Church Mutual has not been so friendly and acting in good faith to its Louisiana policyholders. A federal judge in Louisiana made this closing statement about a trial with Church Mutual where Engle Martin acted as Church Mutual’s independent adjuster:1
This Court is concerned with Church Mutual’s handling of insurance claims, or for the lack of better terms, their repeated mishandling of claims and failure to resolve claims. The Court has observed that of all the insurance carriers that proceed through the Court’s Case Management Order, Church Mutual settles the least number of cases pre- certification—only approximately 20%–whereas the majority of cases settled pre-certification by other insurance carriers range from approximately 80-100%. The Court finds that Church Mutual has established a pattern of systemic failure to resolve insurance claims during the Streamlined Settlement Process.
The court further made these findings:
After considering all of the testimony and exhibits, the Court finds that CM grossly mishandled First Baptist’s claim. The record clearly exposes CM’s failure to adjust the claim. CM made numerous errors and mistakes as noted herein. CM failed to pay the Church what was due under the policy, and every payment it made was untimely. The Court finds that CM had notice of the proof of loss on September 8, 2020, the date of the first Engle Martin Report. That report estimated the total loss to be $630,000 and noted the significant damage to the Church properties. Louisiana Revised Statute 22:1892 obligates the insurer to make payment within 30 days of proof of loss. Thus, CM’s Advance of $100,000 made on October 12, 2020, was untimely, as well as all subsequent payments. See French v. Allstate Indemnity Company, 637 F.3d 571 (5th Cir. 4/4/2011) (‘If part of a claim for property damage is not disputed, the failure of the insurer to pay the undisputed portion of the claim within the statutory delay will subject the insurer to penalties on the entire claim.’)…
Based on the evidence at trial, the Court finds that the Engle Martin Report grossly under adjusted the claim. The Court finds that the estimate prepared by Mr. Chambers to be the only credible adjustment made by a Louisiana licensed adjuster. The Court accepts Mr. Chambers’ estimate as the covered damages CM was obligated to pay under the policy, with some adjustments that will be discussed below.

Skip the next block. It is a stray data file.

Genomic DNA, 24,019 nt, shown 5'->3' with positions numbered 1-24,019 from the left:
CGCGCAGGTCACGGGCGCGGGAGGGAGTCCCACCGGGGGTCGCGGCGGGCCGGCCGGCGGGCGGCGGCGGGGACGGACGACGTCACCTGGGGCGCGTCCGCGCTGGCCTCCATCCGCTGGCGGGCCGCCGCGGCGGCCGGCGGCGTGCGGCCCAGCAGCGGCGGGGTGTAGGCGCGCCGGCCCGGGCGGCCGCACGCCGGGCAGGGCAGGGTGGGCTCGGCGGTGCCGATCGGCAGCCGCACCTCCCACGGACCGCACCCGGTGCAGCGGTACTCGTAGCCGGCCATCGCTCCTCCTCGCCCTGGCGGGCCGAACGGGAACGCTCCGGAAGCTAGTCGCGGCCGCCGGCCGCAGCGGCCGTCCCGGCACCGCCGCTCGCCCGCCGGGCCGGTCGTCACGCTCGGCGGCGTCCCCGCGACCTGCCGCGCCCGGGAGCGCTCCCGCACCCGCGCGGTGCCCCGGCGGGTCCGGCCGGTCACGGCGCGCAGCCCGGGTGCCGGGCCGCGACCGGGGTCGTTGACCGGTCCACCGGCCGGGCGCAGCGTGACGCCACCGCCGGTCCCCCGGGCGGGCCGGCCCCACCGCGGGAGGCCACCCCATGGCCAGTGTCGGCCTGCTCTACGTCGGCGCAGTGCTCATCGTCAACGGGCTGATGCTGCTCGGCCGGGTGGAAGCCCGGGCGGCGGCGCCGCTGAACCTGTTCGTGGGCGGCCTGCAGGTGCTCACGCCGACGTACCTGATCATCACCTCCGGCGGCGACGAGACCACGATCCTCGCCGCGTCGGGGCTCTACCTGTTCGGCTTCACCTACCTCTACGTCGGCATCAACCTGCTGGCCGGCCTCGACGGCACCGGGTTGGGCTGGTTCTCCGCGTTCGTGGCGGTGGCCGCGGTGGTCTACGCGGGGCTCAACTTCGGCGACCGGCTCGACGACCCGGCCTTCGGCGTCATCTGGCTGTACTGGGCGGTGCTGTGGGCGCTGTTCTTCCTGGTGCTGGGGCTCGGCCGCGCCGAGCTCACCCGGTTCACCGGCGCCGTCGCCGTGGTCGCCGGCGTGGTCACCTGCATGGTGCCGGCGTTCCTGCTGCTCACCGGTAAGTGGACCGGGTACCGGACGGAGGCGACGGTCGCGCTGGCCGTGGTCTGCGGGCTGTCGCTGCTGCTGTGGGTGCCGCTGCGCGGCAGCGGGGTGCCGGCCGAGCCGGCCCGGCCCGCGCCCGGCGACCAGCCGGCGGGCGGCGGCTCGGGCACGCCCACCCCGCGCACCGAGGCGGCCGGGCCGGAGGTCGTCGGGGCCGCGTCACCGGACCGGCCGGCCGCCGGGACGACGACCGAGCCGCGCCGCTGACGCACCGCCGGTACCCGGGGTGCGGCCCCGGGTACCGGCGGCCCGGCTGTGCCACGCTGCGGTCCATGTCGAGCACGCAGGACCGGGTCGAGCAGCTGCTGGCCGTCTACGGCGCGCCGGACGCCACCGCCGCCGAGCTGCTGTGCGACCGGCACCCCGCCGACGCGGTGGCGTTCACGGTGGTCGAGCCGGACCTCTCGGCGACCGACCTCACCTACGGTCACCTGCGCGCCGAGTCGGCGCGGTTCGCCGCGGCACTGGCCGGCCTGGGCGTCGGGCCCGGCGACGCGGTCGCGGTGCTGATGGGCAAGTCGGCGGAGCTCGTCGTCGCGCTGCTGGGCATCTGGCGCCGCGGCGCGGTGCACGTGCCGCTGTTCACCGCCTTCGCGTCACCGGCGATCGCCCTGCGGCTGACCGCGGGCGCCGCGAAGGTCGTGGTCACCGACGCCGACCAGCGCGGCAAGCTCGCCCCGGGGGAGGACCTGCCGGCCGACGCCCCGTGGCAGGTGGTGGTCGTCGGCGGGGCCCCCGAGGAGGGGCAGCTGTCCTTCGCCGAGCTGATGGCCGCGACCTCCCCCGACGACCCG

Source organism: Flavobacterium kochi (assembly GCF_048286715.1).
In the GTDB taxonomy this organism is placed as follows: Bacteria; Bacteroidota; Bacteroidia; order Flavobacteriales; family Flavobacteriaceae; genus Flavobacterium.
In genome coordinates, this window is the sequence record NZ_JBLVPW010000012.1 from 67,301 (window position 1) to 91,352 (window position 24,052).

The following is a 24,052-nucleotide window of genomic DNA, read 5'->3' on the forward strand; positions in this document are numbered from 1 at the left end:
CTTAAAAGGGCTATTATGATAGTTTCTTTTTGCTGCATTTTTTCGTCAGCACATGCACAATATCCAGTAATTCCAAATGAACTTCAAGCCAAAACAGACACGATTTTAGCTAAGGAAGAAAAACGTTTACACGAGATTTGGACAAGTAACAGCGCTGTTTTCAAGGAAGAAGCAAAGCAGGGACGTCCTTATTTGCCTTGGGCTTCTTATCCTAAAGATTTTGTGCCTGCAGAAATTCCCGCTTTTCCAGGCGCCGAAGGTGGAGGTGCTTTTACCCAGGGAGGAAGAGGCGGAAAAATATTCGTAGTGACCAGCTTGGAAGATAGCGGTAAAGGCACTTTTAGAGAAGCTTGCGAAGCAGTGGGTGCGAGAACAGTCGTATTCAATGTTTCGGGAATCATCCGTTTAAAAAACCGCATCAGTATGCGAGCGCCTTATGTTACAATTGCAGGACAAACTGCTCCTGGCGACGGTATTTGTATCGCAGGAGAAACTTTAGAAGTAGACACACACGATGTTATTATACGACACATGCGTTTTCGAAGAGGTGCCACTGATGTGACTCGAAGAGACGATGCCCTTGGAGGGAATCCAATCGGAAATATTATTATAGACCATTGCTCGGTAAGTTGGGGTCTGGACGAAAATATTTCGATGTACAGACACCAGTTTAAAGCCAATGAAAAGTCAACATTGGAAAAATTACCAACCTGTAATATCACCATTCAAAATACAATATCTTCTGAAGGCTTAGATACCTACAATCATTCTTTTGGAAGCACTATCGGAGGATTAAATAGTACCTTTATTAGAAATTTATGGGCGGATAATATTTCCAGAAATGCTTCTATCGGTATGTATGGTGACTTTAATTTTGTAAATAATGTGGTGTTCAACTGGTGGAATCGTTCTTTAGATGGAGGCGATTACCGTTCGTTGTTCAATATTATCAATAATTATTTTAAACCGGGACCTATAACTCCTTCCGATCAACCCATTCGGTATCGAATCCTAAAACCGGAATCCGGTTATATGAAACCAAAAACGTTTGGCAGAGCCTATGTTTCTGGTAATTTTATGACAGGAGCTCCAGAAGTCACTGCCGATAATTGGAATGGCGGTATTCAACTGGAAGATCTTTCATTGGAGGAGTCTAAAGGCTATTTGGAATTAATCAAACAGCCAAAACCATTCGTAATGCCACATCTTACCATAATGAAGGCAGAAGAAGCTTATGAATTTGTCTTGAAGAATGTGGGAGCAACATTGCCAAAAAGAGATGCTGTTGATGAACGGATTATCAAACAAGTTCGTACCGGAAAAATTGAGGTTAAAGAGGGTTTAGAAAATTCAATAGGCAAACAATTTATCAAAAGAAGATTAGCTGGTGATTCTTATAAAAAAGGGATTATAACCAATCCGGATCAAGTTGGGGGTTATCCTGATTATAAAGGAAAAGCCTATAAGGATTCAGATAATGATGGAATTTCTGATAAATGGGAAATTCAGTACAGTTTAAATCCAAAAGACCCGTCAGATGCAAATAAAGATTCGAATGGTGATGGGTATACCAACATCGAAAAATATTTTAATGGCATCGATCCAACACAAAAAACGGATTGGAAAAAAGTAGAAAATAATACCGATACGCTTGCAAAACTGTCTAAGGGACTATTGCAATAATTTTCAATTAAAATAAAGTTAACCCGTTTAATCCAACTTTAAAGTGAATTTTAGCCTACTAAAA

The Court further finds based on the evidence presented at trial, that CM’s handling of the claim was arbitrary and capricious, and therefore in violation of Louisiana Revised Statute 22:1892. As such, First Baptist is entitled its unpaid losses, statutory penalties, costs, and attorney fees.
The Court addresses and calculates those losses, statutory penalties, and attorney fees as follows.
…CM relied exclusively on Brett O’Steen’s estimate, which this Court does not accept nor find credible.
One of the most amazing aspects of current property loss adjustment by many insurers is how little time they spend investigating the loss by speaking with their own customers. The new method is to quickly determine a gross measure of loss and then hire non-licensed “experts” who come up with the damages. The court recited how Church Mutual and those with Engle Martin followed this pattern of property adjustment:
Mr. Fink was not aware of any person from CM who spoke with either Pastor Oliver, Rachel Gremillion, or any other representative of the Church. Mr. Fink visited the Church one time on March 3, 2021. Mr. Fink testified that other than this one visit, no one else from CM ever visited and/or inspected the Church after the Hurricanes. Mr. Fink also testified that the only other person from CM to visit the Church was Mr. Ellis, who only visited the Church once.
Mr. Fink decided that an engineer and construction consultant was necessary because it was a large loss in excess of half a million dollars. Mr. Fink also testified that even though he was an adjuster, he relied on Mr. O’Steen to provide an estimate of the damages. Even though Mr. Fink was capable of preparing an Exactimate estimate, he chose not to do so, and he did not adjust the claim. Mr. Fink was unable to point the Court to any adjustment of the Church’s claim by CM, Engle Martin, or Young & Associates. Instead, CM relied on the estimate of Mr. O’Steen who is a construction consultant and not a licensed adjuster.
Mr. Fink also testified that CM had its own adjusters who handled large losses, but none of these adjusters prepared an Xactimate claim or adjusted the claim.
The federal judge correctly noted the problem of the insurance company hiring unlicensed claim surrogates to adjust the loss. This is a common and growing wrongful practice by many property insurers. I noted this and other articles about this practice in Is JS Held a Claim Surrogate? Do Not Miss Today’s Tuesday At 2 With Chip Merlin, and Insurance Surrogates and Insurers Delegating Those Duties Do Not Want Surrogates To Be held Accountable For Failing To Provide Honest and Good Faith Treatment In Washington.
This trial finding is certainly not good for the adjustment reputation of Church Mutual, Engle Martin, or Bret O’Steen. Everybody has a chance to correct past mistakes. It will be interesting to see what Church Mutual does to address this situation.
Thought For The Day
It’s very important that we don’t make the same mistakes twice. That’s a big part of improvement.